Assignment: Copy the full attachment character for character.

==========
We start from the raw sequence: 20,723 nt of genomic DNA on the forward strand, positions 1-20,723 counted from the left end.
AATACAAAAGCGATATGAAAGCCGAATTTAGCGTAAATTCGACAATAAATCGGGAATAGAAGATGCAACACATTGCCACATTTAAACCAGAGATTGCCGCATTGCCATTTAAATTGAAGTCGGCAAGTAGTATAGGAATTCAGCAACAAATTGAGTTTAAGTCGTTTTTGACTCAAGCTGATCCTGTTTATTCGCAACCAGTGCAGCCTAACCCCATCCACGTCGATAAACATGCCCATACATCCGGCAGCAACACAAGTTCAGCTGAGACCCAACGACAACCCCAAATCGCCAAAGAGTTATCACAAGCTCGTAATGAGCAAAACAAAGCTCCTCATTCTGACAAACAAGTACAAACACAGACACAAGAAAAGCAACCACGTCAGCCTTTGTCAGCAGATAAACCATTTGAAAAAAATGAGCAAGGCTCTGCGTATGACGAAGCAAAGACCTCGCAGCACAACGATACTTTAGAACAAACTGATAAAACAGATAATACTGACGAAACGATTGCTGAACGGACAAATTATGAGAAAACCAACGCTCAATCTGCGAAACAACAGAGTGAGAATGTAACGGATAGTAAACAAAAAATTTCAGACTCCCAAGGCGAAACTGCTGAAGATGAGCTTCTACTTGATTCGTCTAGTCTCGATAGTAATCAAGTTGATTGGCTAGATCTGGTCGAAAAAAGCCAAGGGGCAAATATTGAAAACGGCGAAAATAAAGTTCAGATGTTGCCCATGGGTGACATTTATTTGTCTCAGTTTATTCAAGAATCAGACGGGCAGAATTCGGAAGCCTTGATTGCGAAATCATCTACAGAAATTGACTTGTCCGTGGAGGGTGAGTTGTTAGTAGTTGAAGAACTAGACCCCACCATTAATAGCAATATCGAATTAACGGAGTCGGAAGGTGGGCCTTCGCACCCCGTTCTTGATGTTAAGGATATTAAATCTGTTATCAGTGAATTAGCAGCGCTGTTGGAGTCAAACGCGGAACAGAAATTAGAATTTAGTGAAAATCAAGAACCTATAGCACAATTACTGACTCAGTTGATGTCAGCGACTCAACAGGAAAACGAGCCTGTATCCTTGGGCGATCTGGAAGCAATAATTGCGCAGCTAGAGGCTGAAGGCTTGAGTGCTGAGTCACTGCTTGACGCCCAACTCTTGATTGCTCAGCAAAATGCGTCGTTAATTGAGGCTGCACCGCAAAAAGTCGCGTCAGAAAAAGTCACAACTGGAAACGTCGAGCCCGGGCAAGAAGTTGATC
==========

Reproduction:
We start from the raw sequence: 20,723 nt of genomic DNA on the forward strand, positions 1-20,723 counted from the left end.
AATACAAAAGCGATATGAAAGCCGAATTTAGCGTAAATTCGACAATAAATCGGGAATAGAAGATGCAACACATTGCCACATTTAAACCAGAGATTGCCGCATTGCCATTTAAATTGAAGTCGGCAAGTAGTATAGGAATTCAGCAACAAATTGAGTTTAAGTCGTTTTTGACTCAAGCTGATCCTGTTTATTCGCAACCAGTGCAGCCTAACCCCATCCACGTCGATAAACATGCCCATACATCCGGCAGCAACACAAGTTCAGCTGAGACCCAACGACAACCCCAAATCGCCAAAGAGTTATCACAAGCTCGTAATGAGCAAAACAAAGCTCCTCATTCTGACAAACAAGTACAAACACAGACACAAGAAAAGCAACCACGTCAGCCTTTGTCAGCAGATAAACCATTTGAAAAAAATGAGCAAGGCTCTGCGTATGACGAAGCAAAGACCTCGCAGCACAACGATACTTTAGAACAAACTGATAAAACAGATAATACTGACGAAACGATTGCTGAACGGACAAATTATGAGAAAACCAACGCTCAATCTGCGAAACAACAGAGTGAGAATGTAACGGATAGTAAACAAAAAATTTCAGACTCCCAAGGCGAAACTGCTGAAGATGAGCTTCTACTTGATTCGTCTAGTCTCGATAGTAATCAAGTTGATTGGCTAGATCTGGTCGAAAAAAGCCAAGGGGCAAATATTGAAAACGGCGAAAATAAAGTTCAGATGTTGCCCATGGGTGACATTTATTTGTCTCAGTTTATTCAAGAATCAGACGGGCAGAATTCGGAAGCCTTGATTGCGAAATCATCTACAGAAATTGACTTGTCCGTGGAGGGTGAGTTGTTAGTAGTTGAAGAACTAGACCCCACCATTAATAGCAATATCGAATTAACGGAGTCGGAAGGTGGGCCTTCGCACCCCGTTCTTGATGTTAAGGATATTAAATCTGTTATCAGTGAATTAGCAGCGCTGTTGGAGTCAAACGCGGAACAGAAATTAGAATTTAGTGAAAATCAAGAACCTATAGCACAATTACTGACTCAGTTGATGTCAGCGACTCAACAGGAAAACGAGCCTGTATCCTTGGGCGATCTGGAAGCAATAATTGCGCAGCTAGAGGCTGAAGGCTTGAGTGCTGAGTCACTGCTTGACGCCCAACTCTTGATTGCTCAGCAAAATGCGTCGTTAATTGAGGCTGCACCGCAAAAAGTCGCGTCAGAAAAAGTCACAACTGGAAACGTCGAGCCCGGGCAAGAAGTTGATC